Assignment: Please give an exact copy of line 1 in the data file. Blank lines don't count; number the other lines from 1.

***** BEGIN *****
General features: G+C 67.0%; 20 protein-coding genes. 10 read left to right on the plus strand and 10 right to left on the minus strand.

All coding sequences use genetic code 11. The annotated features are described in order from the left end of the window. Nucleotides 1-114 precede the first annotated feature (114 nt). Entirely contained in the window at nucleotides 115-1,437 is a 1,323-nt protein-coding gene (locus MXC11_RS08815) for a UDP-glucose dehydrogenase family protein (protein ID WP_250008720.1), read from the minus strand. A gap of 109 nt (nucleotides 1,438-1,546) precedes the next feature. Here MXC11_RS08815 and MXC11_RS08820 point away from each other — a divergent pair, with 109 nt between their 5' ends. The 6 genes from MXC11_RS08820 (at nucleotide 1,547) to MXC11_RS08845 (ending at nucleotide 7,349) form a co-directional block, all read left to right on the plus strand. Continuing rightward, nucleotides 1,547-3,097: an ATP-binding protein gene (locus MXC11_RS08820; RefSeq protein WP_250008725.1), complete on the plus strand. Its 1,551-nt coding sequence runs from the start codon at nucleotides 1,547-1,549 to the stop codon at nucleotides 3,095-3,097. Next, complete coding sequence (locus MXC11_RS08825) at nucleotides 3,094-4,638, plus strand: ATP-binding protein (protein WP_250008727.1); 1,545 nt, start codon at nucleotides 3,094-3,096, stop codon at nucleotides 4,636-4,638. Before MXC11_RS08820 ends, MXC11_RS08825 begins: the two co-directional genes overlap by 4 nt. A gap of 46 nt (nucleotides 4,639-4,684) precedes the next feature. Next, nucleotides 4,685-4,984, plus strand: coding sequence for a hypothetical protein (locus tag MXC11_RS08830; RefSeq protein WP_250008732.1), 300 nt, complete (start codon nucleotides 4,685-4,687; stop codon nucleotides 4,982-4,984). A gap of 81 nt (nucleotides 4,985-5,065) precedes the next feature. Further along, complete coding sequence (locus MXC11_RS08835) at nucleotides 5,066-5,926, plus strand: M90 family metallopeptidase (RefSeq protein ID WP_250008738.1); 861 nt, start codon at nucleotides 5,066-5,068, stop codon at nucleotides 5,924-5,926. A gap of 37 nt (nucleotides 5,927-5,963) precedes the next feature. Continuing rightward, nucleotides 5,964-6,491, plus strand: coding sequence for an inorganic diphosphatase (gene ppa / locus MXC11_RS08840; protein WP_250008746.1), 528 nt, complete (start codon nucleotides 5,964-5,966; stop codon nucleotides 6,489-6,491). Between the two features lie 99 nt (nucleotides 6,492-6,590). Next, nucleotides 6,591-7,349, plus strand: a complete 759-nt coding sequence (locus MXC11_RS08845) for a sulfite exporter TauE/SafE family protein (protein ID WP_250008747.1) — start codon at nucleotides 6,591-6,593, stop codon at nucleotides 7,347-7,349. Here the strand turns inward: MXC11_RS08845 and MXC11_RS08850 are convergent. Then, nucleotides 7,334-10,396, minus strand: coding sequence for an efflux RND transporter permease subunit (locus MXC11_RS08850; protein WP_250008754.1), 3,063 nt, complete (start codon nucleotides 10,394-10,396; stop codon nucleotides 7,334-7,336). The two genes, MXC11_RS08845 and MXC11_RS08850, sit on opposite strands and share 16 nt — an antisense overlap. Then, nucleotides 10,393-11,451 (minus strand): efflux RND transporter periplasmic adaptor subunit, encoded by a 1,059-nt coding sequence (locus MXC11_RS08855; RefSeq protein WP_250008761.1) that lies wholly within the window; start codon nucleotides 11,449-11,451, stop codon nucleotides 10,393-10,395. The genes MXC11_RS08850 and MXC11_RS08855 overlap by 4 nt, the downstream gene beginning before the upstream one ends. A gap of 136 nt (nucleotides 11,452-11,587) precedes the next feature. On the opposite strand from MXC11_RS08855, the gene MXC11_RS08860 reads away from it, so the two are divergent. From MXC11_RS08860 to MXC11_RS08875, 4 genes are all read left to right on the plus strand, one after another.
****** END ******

General features: G+C 67.0%; 20 protein-coding genes. 10 read left to right on the plus strand and 10 right to left on the minus strand.